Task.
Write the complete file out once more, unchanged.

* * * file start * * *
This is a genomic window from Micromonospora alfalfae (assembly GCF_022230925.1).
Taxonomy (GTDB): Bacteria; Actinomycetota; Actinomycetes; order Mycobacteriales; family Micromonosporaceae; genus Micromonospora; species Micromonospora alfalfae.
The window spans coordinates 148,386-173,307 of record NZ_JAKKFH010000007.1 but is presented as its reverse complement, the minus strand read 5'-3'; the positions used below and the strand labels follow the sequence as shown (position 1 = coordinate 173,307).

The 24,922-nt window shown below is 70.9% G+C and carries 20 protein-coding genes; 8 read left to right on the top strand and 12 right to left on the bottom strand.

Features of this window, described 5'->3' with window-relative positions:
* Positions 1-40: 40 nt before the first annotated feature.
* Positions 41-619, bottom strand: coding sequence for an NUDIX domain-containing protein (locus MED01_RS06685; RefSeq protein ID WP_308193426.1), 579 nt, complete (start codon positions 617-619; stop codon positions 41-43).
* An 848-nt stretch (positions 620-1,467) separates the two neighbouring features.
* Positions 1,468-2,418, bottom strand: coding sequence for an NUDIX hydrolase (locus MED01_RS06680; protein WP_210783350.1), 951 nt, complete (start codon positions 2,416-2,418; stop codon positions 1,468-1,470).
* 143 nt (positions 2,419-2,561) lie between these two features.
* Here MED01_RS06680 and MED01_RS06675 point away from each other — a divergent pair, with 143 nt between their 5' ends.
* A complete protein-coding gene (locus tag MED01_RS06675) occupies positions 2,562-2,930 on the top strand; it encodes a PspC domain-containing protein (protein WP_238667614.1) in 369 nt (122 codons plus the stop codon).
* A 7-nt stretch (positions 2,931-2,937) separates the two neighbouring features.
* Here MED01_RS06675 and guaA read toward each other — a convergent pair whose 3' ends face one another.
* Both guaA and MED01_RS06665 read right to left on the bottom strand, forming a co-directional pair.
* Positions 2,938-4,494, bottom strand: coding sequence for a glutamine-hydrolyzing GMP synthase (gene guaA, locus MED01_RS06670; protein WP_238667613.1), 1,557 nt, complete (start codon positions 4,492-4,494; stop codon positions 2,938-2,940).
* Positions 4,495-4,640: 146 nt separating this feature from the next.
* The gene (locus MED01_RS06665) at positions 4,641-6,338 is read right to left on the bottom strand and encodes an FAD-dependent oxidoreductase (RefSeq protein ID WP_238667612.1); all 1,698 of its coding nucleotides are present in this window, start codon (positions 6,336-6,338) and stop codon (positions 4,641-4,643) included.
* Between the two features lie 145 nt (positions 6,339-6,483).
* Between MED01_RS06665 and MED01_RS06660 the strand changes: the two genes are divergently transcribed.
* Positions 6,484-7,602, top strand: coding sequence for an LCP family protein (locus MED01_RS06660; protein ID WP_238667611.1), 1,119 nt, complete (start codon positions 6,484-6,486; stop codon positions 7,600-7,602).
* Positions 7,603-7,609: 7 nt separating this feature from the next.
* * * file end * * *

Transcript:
This is a genomic window from Micromonospora alfalfae (assembly GCF_022230925.1).
Taxonomy (GTDB): Bacteria; Actinomycetota; Actinomycetes; order Mycobacteriales; family Micromonosporaceae; genus Micromonospora; species Micromonospora alfalfae.
The window spans coordinates 148,386-173,307 of record NZ_JAKKFH010000007.1 but is presented as its reverse complement, the minus strand read 5'-3'; the positions used below and the strand labels follow the sequence as shown (position 1 = coordinate 173,307).

The 24,922-nt window shown below is 70.9% G+C and carries 20 protein-coding genes; 8 read left to right on the top strand and 12 right to left on the bottom strand.

Features of this window, described 5'->3' with window-relative positions:
* Positions 1-40: 40 nt before the first annotated feature.
* Positions 41-619, bottom strand: coding sequence for an NUDIX domain-containing protein (locus MED01_RS06685; RefSeq protein ID WP_308193426.1), 579 nt, complete (start codon positions 617-619; stop codon positions 41-43).
* An 848-nt stretch (positions 620-1,467) separates the two neighbouring features.
* Positions 1,468-2,418, bottom strand: coding sequence for an NUDIX hydrolase (locus MED01_RS06680; protein WP_210783350.1), 951 nt, complete (start codon positions 2,416-2,418; stop codon positions 1,468-1,470).
* 143 nt (positions 2,419-2,561) lie between these two features.
* Here MED01_RS06680 and MED01_RS06675 point away from each other — a divergent pair, with 143 nt between their 5' ends.
* A complete protein-coding gene (locus tag MED01_RS06675) occupies positions 2,562-2,930 on the top strand; it encodes a PspC domain-containing protein (protein WP_238667614.1) in 369 nt (122 codons plus the stop codon).
* A 7-nt stretch (positions 2,931-2,937) separates the two neighbouring features.
* Here MED01_RS06675 and guaA read toward each other — a convergent pair whose 3' ends face one another.
* Both guaA and MED01_RS06665 read right to left on the bottom strand, forming a co-directional pair.
* Positions 2,938-4,494, bottom strand: coding sequence for a glutamine-hydrolyzing GMP synthase (gene guaA, locus MED01_RS06670; protein WP_238667613.1), 1,557 nt, complete (start codon positions 4,492-4,494; stop codon positions 2,938-2,940).
* Positions 4,495-4,640: 146 nt separating this feature from the next.
* The gene (locus MED01_RS06665) at positions 4,641-6,338 is read right to left on the bottom strand and encodes an FAD-dependent oxidoreductase (RefSeq protein ID WP_238667612.1); all 1,698 of its coding nucleotides are present in this window, start codon (positions 6,336-6,338) and stop codon (positions 4,641-4,643) included.
* Between the two features lie 145 nt (positions 6,339-6,483).
* Between MED01_RS06665 and MED01_RS06660 the strand changes: the two genes are divergently transcribed.
* Positions 6,484-7,602, top strand: coding sequence for an LCP family protein (locus MED01_RS06660; protein ID WP_238667611.1), 1,119 nt, complete (start codon positions 6,484-6,486; stop codon positions 7,600-7,602).
* Positions 7,603-7,609: 7 nt separating this feature from the next.